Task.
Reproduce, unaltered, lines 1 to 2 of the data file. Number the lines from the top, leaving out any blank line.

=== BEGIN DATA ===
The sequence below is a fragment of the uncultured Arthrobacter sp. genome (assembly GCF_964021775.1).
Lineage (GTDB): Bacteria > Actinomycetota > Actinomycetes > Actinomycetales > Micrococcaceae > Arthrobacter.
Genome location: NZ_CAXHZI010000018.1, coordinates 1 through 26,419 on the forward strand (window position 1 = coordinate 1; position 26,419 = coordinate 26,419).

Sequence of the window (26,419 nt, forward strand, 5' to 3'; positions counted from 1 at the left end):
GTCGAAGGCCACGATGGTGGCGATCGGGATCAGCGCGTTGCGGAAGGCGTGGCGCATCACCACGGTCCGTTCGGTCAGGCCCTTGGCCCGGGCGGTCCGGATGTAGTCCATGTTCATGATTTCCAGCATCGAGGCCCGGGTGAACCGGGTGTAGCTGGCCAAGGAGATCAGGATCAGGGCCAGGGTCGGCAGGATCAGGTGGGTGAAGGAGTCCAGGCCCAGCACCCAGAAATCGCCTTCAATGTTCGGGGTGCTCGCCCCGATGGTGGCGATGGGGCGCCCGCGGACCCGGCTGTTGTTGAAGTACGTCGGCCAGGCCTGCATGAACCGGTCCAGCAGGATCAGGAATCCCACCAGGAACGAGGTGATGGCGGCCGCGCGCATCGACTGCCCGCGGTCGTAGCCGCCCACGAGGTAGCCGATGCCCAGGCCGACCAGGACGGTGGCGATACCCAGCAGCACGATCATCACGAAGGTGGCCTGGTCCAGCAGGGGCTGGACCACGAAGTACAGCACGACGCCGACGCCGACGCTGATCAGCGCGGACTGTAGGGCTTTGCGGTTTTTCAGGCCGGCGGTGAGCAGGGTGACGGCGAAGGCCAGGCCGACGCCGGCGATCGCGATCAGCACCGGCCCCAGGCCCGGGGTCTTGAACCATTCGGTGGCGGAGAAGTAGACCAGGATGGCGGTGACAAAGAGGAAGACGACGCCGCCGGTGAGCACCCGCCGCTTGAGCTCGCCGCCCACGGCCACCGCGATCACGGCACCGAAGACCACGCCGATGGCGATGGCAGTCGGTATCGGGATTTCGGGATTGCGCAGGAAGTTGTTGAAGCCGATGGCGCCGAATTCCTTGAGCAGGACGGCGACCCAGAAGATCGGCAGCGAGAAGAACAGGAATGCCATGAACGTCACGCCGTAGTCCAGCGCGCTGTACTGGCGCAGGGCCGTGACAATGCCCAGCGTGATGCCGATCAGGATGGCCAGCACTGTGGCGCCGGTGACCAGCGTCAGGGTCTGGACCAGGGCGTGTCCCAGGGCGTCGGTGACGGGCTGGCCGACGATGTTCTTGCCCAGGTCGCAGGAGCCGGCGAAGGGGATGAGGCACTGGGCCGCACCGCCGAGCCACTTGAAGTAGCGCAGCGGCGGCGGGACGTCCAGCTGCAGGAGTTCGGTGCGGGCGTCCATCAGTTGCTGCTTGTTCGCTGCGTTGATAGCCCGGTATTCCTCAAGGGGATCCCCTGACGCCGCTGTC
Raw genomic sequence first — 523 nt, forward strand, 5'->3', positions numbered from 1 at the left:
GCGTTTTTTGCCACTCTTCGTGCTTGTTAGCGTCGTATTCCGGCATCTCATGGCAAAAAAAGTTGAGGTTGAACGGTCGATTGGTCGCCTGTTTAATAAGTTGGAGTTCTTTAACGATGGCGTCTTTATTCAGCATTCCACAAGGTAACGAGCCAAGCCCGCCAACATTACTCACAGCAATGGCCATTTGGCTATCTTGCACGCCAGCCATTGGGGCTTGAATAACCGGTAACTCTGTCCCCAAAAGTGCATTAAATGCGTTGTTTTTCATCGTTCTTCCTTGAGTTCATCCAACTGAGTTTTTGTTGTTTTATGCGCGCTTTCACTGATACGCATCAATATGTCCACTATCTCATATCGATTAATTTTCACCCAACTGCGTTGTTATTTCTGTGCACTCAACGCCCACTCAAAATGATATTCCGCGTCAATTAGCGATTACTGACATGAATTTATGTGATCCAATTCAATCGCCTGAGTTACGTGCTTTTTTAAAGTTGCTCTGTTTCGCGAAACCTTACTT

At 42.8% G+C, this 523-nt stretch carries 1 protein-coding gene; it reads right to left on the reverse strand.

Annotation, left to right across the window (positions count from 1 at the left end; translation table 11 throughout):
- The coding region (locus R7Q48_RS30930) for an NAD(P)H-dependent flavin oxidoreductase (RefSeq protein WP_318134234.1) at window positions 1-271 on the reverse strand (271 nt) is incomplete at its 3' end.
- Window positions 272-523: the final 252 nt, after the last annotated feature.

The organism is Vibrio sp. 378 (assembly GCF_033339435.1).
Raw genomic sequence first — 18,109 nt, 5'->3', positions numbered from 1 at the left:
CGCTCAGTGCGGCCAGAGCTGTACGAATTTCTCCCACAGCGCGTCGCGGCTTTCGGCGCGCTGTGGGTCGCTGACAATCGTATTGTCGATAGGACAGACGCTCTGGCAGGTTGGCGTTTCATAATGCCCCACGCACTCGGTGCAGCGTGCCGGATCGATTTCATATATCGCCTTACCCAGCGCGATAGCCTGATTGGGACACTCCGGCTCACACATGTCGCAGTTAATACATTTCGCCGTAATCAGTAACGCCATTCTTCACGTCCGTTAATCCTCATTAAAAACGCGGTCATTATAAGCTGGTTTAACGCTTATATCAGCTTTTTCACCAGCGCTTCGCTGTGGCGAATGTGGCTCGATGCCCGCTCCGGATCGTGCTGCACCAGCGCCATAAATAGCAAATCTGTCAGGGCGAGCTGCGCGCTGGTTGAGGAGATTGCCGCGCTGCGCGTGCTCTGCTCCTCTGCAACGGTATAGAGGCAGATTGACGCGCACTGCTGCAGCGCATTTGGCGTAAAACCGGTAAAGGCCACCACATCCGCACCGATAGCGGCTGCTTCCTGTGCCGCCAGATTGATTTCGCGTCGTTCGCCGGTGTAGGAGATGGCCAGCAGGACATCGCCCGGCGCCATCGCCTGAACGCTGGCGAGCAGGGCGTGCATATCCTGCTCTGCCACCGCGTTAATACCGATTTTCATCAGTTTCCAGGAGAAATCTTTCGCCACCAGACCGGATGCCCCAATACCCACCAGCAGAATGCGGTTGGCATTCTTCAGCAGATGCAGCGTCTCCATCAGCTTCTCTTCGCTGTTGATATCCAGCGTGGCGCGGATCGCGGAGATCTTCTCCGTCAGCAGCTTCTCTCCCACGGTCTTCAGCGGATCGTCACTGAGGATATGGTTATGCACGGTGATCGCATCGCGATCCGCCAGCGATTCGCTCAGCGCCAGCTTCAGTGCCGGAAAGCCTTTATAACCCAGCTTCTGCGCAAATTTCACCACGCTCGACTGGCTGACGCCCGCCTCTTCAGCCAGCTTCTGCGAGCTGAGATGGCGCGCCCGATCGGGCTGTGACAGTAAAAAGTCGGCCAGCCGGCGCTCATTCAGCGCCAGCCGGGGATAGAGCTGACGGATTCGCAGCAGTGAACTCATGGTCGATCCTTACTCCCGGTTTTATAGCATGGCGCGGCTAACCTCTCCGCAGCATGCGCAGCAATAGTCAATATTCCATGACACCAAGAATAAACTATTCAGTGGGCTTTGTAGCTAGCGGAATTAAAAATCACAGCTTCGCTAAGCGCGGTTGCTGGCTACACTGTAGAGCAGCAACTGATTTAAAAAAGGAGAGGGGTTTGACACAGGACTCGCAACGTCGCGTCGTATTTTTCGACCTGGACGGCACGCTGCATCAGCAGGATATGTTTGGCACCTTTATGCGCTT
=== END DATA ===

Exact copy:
The sequence below is a fragment of the uncultured Arthrobacter sp. genome (assembly GCF_964021775.1).
Lineage (GTDB): Bacteria > Actinomycetota > Actinomycetes > Actinomycetales > Micrococcaceae > Arthrobacter.